How To Choose A Niche
I have come up with 7 basic questions that you should ask yourself when deciding upon what niche you want to build your business upon. 7 questions that will "dig deep" and establish a rock solid platform upon which your business can weather any storm.
Question #1: "What do I have a natural interest in?"
No doubt you have already identified things in your life you like to do. I want you to make a list of these things. In fact, only put on the list things that you really like or are passionate about.
I can understand if you hesitate in constructing your list. It may have been some time since you thought about a list like this. Most of us "get practical" with the work we do.
We select the best paying job we can from what is available. The Gallup organization did a poll not long ago that surveyed what percentage of people hate the work they do everyday. They found that 80% of people work at a job they dislike.
I think most people separate their lives into work and fun. We tacitly accept that work is not supposed to be fun. Somehow it is not work if we enjoy it. Our enjoyment in life comes from our hobbies or leisure time.
On this list I am asking you to construct, you want to put things that you enjoy doing. Things that you might consider a hobby. We are going to select your niche from the list of things you love to do. I don't want you to "be practical" when making this list.
You may be asking, "Do you mean my business is going to be a hobby?" Oh no, you are going to be working much harder in your business than you would ever work in a hobby...it just won't feel like work:)
Question #2: "What do reliable people tell me I have a special gift in?"
As you look at the list I have asked you to make, consider your childhood. In fact, think back to before you hit puberty (that's when many human beings get quite neurotic) and what people who loved you told you were "gifted in."
It may have been your parents, or an aunt, or an uncle, or even a teacher. Make sure it was someone reliable and loved you.Don't consider what the "knuckleheads" may have said about you...they are not reliable.
My mother was one of the "reliable" people in my life. Long before I was accepted to medical school she would tell me I had a gift with people. Her encouragement often came to mind when I became an adult and helped shape my self image. I believed her before being a Doctor became a reality.
Now look at your list that you compiled from question number one and shave off a few niche ideas based on what reliable people have told you your gift is.
Question #3: "What do people come to me about for advice or use me as a resource?"
Nearly everyone is a resource for somebody. There is a kind of univeral interdependence that is built into the universe. Why do people come to you for help?
You are competent in something. It is probably the same things that people seek your advice about. Did it ever occur to you that what you are competent in you have a special interest in?
We become competent in things that we have a natural proclivity towards. What is your proclivity...it is where you are competent and other people are seeking out your talent.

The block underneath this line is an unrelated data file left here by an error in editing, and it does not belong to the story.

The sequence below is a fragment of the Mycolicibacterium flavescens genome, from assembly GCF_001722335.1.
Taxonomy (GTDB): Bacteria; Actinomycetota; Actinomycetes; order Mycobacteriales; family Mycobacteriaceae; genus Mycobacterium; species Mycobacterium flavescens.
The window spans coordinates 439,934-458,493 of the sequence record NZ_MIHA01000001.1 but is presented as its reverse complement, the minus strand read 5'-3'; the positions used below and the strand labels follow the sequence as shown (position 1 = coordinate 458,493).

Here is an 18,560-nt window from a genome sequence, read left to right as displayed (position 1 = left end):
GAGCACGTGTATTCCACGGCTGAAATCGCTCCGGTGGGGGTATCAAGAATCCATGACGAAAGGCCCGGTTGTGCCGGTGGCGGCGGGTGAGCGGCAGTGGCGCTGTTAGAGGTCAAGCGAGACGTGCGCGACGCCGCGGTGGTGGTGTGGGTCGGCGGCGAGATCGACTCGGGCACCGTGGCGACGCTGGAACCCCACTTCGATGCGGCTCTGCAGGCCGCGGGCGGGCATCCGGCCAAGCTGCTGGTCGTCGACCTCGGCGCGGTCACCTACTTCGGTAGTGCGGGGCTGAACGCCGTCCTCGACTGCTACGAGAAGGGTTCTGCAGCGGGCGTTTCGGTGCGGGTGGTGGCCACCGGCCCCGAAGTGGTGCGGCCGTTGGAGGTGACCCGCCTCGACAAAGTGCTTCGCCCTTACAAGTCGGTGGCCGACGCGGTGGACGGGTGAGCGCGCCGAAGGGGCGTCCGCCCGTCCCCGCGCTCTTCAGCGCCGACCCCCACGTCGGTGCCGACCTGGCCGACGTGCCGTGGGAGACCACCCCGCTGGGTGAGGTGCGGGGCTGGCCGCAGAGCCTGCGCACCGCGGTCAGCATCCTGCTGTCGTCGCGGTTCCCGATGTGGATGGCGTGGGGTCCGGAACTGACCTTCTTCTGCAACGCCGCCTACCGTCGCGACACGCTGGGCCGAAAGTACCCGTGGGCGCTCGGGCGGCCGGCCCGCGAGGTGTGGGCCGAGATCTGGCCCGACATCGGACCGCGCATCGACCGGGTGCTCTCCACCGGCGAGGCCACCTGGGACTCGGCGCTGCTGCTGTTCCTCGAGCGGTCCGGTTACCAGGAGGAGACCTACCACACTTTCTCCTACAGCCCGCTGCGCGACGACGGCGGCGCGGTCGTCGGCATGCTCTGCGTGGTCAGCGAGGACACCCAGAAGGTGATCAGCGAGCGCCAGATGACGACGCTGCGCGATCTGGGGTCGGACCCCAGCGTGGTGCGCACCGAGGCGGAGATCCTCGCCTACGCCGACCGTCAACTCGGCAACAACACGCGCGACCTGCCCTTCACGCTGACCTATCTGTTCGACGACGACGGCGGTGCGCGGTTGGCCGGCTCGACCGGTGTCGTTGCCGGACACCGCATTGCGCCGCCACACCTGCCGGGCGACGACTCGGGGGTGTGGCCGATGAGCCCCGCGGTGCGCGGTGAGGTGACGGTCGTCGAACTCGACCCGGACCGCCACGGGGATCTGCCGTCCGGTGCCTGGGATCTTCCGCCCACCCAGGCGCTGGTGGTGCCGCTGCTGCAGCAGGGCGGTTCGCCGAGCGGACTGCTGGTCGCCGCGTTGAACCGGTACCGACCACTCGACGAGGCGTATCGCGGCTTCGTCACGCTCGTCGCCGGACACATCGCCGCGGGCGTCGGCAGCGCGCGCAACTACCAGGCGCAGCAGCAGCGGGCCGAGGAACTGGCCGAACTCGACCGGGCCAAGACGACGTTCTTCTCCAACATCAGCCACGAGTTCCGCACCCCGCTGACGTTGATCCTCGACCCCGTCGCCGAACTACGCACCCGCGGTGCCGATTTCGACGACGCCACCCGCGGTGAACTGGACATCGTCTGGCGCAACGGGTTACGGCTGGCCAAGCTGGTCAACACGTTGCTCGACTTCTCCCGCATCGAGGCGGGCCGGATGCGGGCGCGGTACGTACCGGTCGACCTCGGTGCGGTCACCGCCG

Once again, take a look at your list and shave off a few more items based on your response to question #3.
Question #4: "What are the needs of others that I have identified?"
The best businesses often meet a person or peoples needs. This provides a ready market for your business, is incredibly fulfilling, and is sustainable as long as the need exists.
A need that is renewable and urgent is also a good choice for a niche. Renewable needs mean repeat business and urgency increase conversions (or sales).
Take a look at your list...can you pair it down a little more?
Question #5: "Who is already meeting the need I have identified?"
UPS existed over 100 years before Federal Express was launched. The founder of FedEx looked at UPS and restructured the way small packages were distributed. As a result we have 2 very successful companies (there are actually several more) that serve the world.
The way we "restructure" our niche (that is already occupied by others) is through keyword analysis. Once you have a niche selected, perform a keyword search of it. I use Jaaxy as my favorite keyword search tool.
Jaaxy will allow you to search multiple variations of your niche very quickly. It gives you Google traffic, your expected traffic, competitors, and available domains. I have found that Jaaxy saves me at least 1 hour of work for each niche I research.
By simply restructuring the wording of your niche you are able to direct streams of web traffic to your website. You see, there is quite a bit of variablity as to the words that people use when searching for something with a search engine.
No single niche can include all the possible ways a certain service or goods are searched. By using Jaaxy you can narrow and restructure your niche to increase traffic to your site.
Keyword analysis is the major way that you obtain insight about your competition and the interest that people have for your niche.
Question #6: "Can I meet the needs in the niche I have selected more effectively than my competitors?"
The answer to that question is nearly always yes. By studying a competitor you will always discover ways to improve their service (which would now be your business model).
I never recommend abandoning a niche that is crowded.
Question #7: "Can meeting the need in my niche be monetized?"
The answer to this question is nearly always yes also. However, certain goods and services monetize better. Choose a niche that has optimal monetization potential.
Notice I put this as the last question. Most businesses fail through lack of the right effort on the part of the business owner. Businesses do not fail because of lack of money...money is the result of consistent, correct effort (or lack of consistency).
Money, like happiness, is the result of correct effort.